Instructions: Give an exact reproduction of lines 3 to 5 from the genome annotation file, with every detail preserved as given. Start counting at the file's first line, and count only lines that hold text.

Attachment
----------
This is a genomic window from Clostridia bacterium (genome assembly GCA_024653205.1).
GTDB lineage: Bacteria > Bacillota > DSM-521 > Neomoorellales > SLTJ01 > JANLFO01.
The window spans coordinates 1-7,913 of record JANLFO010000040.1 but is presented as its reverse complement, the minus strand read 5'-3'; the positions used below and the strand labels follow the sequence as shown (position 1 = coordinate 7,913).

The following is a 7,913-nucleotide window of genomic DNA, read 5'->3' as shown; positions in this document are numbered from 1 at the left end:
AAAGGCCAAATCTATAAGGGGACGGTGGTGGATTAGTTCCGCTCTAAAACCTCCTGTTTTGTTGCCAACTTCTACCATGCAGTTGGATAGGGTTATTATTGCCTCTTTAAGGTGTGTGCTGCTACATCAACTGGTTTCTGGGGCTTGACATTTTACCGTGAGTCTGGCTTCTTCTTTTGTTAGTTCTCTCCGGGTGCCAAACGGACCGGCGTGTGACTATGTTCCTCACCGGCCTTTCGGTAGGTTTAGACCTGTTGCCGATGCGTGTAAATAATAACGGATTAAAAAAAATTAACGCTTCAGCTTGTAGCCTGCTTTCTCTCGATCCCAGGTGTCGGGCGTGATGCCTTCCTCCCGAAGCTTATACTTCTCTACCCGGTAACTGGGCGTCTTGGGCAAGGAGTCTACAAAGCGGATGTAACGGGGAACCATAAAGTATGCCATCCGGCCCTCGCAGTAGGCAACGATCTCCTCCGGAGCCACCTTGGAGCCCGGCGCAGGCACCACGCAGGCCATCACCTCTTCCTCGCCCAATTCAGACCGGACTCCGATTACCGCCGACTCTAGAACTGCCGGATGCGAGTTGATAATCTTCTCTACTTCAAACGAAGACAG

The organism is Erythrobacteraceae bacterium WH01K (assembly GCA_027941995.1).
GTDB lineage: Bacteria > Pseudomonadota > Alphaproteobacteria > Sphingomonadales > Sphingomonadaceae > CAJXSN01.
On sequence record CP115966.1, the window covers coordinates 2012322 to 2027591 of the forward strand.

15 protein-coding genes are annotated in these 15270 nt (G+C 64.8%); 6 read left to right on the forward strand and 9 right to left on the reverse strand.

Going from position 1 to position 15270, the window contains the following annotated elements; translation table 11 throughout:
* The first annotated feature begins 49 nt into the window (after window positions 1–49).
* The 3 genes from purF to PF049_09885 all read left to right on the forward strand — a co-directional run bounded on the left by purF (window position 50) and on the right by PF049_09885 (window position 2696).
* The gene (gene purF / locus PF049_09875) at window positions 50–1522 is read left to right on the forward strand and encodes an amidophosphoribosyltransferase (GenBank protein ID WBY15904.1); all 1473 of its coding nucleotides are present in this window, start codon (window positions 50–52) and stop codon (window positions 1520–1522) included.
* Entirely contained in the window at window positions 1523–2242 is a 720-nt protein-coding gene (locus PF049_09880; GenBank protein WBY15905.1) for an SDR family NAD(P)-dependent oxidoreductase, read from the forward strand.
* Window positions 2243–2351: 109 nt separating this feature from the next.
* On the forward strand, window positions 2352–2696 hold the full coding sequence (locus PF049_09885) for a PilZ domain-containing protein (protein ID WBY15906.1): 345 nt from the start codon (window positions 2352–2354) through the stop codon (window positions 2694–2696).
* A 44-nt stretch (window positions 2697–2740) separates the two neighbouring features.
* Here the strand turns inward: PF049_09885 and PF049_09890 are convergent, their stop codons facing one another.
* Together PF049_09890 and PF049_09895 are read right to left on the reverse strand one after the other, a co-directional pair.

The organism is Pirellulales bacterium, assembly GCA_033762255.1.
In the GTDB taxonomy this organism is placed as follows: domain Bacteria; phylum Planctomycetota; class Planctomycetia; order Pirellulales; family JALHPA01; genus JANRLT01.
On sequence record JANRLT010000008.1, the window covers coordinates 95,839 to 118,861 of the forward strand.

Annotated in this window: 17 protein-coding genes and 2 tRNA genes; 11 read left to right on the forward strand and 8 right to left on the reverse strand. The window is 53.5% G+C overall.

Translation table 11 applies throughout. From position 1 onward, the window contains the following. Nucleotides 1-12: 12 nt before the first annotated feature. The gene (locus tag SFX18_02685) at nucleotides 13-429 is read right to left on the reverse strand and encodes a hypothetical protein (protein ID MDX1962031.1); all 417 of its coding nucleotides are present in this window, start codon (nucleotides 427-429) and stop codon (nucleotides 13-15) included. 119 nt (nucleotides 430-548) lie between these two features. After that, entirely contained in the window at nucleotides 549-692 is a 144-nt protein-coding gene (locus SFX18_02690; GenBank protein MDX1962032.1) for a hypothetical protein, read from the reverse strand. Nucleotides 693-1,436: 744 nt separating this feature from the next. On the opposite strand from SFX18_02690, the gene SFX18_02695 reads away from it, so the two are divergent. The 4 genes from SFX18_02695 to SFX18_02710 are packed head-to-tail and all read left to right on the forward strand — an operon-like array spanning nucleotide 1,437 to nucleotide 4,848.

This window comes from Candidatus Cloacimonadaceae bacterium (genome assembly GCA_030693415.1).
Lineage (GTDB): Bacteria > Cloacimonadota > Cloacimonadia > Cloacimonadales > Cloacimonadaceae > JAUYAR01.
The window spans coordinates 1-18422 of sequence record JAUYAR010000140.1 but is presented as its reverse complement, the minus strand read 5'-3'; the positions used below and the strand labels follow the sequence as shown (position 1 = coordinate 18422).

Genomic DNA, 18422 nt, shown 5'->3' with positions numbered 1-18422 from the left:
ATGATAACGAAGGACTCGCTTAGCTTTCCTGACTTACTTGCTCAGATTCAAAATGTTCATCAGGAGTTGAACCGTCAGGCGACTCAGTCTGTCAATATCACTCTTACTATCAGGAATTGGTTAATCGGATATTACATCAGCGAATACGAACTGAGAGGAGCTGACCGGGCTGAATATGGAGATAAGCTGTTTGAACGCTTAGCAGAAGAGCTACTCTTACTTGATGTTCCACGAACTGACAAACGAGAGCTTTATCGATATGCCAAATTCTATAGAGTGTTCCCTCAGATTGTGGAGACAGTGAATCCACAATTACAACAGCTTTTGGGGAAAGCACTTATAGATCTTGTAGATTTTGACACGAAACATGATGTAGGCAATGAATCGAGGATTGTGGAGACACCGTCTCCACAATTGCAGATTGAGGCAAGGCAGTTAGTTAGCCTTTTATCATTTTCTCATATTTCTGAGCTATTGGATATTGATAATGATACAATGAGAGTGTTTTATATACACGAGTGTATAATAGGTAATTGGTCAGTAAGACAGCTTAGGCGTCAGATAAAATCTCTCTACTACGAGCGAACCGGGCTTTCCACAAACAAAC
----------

The window spans coordinates 1-7,913 of record JANLFO010000040.1 but is presented as its reverse complement, the minus strand read 5'-3'; the positions used below and the strand labels follow the sequence as shown (position 1 = coordinate 7,913).

The following is a 7,913-nucleotide window of genomic DNA, read 5'->3' as shown; positions in this document are numbered from 1 at the left end:
AAAGGCCAAATCTATAAGGGGACGGTGGTGGATTAGTTCCGCTCTAAAACCTCCTGTTTTGTTGCCAACTTCTACCATGCAGTTGGATAGGGTTATTATTGCCTCTTTAAGGTGTGTGCTGCTACATCAACTGGTTTCTGGGGCTTGACATTTTACCGTGAGTCTGGCTTCTTCTTTTGTTAGTTCTCTCCGGGTGCCAAACGGACCGGCGTGTGACTATGTTCCTCACCGGCCTTTCGGTAGGTTTAGACCTGTTGCCGATGCGTGTAAATAATAACGGATTAAAAAAAATTAACGCTTCAGCTTGTAGCCTGCTTTCTCTCGATCCCAGGTGTCGGGCGTGATGCCTTCCTCCCGAAGCTTATACTTCTCTACCCGGTAACTGGGCGTCTTGGGCAAGGAGTCTACAAAGCGGATGTAACGGGGAACCATAAAGTATGCCATCCGGCCCTCGCAGTAGGCAACGATCTCCTCCGGAGCCACCTTGGAGCCCGGCGCAGGCACCACGCAGGCCATCACCTCTTCCTCGCCCAATTCAGACCGGACTCCGATTACCGCCGACTCTAGAACTGCCGGATGCGAGTTGATAATCTTCTCTACTTCAAACGAAGACAG